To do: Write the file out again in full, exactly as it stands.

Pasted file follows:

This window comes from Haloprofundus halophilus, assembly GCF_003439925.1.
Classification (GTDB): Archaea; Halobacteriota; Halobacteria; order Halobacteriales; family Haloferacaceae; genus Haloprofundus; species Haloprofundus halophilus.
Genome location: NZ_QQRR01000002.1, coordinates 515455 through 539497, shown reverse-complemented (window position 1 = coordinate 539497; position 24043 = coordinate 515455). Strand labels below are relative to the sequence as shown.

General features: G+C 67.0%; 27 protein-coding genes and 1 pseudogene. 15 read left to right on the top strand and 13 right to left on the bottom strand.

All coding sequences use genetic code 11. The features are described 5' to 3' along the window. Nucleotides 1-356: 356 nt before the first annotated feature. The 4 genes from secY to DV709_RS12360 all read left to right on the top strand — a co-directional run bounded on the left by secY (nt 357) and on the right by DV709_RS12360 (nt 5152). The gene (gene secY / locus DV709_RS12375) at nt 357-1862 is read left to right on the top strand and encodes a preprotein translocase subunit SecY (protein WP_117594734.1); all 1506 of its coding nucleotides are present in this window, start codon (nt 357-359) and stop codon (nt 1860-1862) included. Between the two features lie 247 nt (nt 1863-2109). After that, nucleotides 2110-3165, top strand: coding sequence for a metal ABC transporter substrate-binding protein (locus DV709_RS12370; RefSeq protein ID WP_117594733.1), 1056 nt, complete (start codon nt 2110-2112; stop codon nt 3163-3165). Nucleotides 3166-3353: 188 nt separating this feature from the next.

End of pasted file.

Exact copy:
This window comes from Haloprofundus halophilus, assembly GCF_003439925.1.
Classification (GTDB): Archaea; Halobacteriota; Halobacteria; order Halobacteriales; family Haloferacaceae; genus Haloprofundus; species Haloprofundus halophilus.
Genome location: NZ_QQRR01000002.1, coordinates 515455 through 539497, shown reverse-complemented (window position 1 = coordinate 539497; position 24043 = coordinate 515455). Strand labels below are relative to the sequence as shown.

General features: G+C 67.0%; 27 protein-coding genes and 1 pseudogene. 15 read left to right on the top strand and 13 right to left on the bottom strand.

All coding sequences use genetic code 11. The features are described 5' to 3' along the window. Nucleotides 1-356: 356 nt before the first annotated feature. The 4 genes from secY to DV709_RS12360 all read left to right on the top strand — a co-directional run bounded on the left by secY (nt 357) and on the right by DV709_RS12360 (nt 5152). The gene (gene secY / locus DV709_RS12375) at nt 357-1862 is read left to right on the top strand and encodes a preprotein translocase subunit SecY (protein WP_117594734.1); all 1506 of its coding nucleotides are present in this window, start codon (nt 357-359) and stop codon (nt 1860-1862) included. Between the two features lie 247 nt (nt 1863-2109). After that, nucleotides 2110-3165, top strand: coding sequence for a metal ABC transporter substrate-binding protein (locus DV709_RS12370; RefSeq protein ID WP_117594733.1), 1056 nt, complete (start codon nt 2110-2112; stop codon nt 3163-3165). Nucleotides 3166-3353: 188 nt separating this feature from the next.